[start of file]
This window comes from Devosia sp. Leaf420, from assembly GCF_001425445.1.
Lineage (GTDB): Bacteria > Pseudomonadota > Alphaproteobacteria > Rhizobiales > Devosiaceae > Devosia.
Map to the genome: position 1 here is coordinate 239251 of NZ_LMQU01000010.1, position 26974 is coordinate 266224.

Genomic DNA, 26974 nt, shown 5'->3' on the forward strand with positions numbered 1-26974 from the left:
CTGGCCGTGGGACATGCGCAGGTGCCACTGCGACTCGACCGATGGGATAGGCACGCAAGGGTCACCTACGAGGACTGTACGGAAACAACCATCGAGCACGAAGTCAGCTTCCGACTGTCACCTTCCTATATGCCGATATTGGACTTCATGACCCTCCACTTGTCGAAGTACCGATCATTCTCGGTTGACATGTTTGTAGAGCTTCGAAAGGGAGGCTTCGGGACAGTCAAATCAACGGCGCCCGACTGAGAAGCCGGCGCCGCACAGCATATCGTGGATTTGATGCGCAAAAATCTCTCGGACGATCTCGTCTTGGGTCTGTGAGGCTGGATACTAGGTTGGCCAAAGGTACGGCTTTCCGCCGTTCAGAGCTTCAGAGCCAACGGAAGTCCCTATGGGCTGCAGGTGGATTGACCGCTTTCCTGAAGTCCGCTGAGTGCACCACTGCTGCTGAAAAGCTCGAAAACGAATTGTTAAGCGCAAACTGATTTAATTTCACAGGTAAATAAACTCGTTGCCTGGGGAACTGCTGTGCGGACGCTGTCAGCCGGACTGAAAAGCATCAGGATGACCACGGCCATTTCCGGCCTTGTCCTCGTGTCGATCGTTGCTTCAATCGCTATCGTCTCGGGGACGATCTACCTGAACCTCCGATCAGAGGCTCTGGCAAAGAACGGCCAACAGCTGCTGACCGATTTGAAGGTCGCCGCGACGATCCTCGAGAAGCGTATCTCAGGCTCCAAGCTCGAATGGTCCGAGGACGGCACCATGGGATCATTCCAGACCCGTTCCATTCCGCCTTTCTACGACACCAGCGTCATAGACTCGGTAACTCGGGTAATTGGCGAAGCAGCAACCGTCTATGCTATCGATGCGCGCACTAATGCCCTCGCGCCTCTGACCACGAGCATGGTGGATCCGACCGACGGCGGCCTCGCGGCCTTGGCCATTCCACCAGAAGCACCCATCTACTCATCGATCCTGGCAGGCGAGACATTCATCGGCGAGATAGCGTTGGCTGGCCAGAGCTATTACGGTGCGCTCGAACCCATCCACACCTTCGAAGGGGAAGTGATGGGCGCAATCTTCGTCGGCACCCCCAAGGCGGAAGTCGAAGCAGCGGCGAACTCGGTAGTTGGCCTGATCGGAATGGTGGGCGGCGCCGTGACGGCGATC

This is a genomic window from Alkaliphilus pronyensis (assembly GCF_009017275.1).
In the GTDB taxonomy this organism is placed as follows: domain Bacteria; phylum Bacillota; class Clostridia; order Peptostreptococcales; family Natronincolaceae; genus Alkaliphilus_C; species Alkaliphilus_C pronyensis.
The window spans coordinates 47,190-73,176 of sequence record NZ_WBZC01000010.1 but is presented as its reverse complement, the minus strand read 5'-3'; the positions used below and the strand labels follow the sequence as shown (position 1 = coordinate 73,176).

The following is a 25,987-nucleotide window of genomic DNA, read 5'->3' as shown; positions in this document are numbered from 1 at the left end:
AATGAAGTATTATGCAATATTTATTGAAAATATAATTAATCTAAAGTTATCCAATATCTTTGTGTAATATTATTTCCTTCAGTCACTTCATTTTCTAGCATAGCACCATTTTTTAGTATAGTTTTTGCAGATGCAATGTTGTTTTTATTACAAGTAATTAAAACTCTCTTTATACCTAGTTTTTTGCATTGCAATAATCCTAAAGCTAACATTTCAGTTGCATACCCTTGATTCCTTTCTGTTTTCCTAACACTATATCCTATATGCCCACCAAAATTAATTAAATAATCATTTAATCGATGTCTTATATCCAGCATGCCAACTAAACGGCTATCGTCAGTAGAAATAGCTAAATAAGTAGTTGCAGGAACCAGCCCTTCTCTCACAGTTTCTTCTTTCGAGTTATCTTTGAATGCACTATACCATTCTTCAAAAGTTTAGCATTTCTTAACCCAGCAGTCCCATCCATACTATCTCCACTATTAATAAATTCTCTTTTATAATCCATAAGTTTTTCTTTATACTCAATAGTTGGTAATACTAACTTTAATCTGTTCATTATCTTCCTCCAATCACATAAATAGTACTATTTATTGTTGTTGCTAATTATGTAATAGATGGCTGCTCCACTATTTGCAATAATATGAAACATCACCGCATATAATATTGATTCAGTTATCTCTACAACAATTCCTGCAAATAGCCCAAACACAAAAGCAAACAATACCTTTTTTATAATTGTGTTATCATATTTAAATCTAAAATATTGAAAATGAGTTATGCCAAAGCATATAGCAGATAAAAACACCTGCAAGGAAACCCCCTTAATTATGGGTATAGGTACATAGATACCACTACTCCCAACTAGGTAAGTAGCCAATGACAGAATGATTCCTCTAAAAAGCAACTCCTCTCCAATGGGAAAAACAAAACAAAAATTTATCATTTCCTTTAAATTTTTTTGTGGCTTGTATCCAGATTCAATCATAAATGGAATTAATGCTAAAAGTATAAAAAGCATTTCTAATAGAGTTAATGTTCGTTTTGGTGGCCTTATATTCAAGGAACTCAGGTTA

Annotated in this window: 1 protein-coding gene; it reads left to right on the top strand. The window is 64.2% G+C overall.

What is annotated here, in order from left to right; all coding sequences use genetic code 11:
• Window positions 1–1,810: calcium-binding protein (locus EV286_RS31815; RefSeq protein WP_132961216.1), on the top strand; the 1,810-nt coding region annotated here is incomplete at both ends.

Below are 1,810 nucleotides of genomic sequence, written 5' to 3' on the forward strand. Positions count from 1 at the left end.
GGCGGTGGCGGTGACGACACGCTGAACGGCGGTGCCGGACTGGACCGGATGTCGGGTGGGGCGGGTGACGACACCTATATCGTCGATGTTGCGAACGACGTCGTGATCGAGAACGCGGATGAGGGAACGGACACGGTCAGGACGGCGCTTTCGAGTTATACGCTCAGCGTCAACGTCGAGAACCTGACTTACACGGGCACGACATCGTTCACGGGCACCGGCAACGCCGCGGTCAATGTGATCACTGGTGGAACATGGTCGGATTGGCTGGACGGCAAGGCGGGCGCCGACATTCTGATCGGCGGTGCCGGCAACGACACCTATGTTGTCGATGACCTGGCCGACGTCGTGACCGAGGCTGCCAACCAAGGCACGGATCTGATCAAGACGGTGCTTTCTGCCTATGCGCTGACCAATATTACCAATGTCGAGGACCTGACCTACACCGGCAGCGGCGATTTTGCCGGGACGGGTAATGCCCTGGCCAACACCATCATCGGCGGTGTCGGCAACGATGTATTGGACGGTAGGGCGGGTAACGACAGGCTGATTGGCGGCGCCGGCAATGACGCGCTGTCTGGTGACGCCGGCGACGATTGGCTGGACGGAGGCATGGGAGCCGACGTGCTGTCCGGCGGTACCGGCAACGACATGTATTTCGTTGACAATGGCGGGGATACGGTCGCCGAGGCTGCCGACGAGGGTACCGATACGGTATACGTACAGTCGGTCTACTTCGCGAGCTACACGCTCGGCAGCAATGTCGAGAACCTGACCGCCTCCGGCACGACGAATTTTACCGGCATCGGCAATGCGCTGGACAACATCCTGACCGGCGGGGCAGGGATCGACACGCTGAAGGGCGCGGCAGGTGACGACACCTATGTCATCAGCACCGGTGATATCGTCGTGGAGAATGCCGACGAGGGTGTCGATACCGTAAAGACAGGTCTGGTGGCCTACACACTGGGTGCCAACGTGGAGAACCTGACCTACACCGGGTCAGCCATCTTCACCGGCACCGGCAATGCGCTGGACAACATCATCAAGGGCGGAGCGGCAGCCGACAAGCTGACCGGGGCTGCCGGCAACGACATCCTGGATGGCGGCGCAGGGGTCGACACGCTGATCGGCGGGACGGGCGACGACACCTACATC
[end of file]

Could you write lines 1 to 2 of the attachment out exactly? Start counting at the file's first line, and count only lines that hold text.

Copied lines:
This window comes from Devosia sp. Leaf420, from assembly GCF_001425445.1.
Lineage (GTDB): Bacteria > Pseudomonadota > Alphaproteobacteria > Rhizobiales > Devosiaceae > Devosia.